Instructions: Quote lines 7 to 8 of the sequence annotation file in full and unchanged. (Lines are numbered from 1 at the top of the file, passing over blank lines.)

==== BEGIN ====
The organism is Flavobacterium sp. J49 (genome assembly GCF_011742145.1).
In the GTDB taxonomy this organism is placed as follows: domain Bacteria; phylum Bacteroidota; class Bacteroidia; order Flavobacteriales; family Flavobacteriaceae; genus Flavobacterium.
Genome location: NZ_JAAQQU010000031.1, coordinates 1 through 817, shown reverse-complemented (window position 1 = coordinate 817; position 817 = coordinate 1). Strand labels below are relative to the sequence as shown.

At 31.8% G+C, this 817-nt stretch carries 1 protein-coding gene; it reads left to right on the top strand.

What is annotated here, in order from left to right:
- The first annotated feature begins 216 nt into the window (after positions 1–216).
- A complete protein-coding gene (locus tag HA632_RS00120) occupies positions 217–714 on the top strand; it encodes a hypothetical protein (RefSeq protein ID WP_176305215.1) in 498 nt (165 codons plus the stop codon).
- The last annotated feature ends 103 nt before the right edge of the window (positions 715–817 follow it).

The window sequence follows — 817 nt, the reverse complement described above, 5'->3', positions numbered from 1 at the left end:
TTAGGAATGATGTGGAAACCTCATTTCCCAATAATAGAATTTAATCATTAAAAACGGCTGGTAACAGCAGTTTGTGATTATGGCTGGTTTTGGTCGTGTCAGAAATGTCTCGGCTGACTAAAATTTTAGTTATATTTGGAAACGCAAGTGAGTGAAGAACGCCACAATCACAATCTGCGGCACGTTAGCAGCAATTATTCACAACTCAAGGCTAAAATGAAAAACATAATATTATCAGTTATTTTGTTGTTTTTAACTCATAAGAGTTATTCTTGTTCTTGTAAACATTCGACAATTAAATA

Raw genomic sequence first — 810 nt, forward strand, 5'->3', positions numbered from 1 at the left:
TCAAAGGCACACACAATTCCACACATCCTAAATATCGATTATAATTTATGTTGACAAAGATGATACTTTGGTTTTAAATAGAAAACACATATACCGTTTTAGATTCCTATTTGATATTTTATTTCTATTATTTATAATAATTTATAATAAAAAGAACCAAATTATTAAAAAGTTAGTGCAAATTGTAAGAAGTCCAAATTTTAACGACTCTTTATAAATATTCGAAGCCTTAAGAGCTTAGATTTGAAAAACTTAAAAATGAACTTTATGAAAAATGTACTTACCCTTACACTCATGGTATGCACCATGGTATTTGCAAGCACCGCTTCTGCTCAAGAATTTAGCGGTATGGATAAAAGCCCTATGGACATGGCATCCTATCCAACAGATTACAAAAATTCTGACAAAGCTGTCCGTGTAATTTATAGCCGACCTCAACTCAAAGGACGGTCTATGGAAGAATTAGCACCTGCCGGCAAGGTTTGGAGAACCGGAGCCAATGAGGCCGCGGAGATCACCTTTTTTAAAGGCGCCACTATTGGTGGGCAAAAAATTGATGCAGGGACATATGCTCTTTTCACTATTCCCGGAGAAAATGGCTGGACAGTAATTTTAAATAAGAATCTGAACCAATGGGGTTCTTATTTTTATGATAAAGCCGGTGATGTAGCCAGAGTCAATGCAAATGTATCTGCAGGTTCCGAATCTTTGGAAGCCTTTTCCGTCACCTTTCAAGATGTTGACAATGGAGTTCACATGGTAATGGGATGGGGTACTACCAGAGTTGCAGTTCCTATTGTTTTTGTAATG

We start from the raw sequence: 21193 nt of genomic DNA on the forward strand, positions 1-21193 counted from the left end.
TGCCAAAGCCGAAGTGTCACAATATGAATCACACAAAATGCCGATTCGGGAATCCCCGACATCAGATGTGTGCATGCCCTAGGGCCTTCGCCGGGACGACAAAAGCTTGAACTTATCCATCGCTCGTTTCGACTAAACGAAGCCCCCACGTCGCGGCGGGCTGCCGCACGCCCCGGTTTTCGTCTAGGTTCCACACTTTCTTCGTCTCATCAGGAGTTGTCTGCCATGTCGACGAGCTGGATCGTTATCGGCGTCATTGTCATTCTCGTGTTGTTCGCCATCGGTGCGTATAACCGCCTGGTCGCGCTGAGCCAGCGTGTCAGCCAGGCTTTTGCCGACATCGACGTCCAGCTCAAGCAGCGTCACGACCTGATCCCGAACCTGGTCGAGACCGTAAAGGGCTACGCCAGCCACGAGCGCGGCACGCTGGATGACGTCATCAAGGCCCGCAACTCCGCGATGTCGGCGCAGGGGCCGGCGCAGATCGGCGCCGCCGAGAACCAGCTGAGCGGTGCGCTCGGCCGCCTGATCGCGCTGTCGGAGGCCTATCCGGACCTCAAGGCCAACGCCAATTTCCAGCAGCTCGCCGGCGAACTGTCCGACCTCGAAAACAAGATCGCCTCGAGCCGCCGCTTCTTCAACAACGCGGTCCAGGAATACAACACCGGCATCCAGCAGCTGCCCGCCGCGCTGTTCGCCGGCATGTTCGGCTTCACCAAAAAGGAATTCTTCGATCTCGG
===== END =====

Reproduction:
- A complete protein-coding gene (locus tag HA632_RS00120) occupies positions 217–714 on the top strand; it encodes a hypothetical protein (RefSeq protein ID WP_176305215.1) in 498 nt (165 codons plus the stop codon).
- The last annotated feature ends 103 nt before the right edge of the window (positions 715–817 follow it).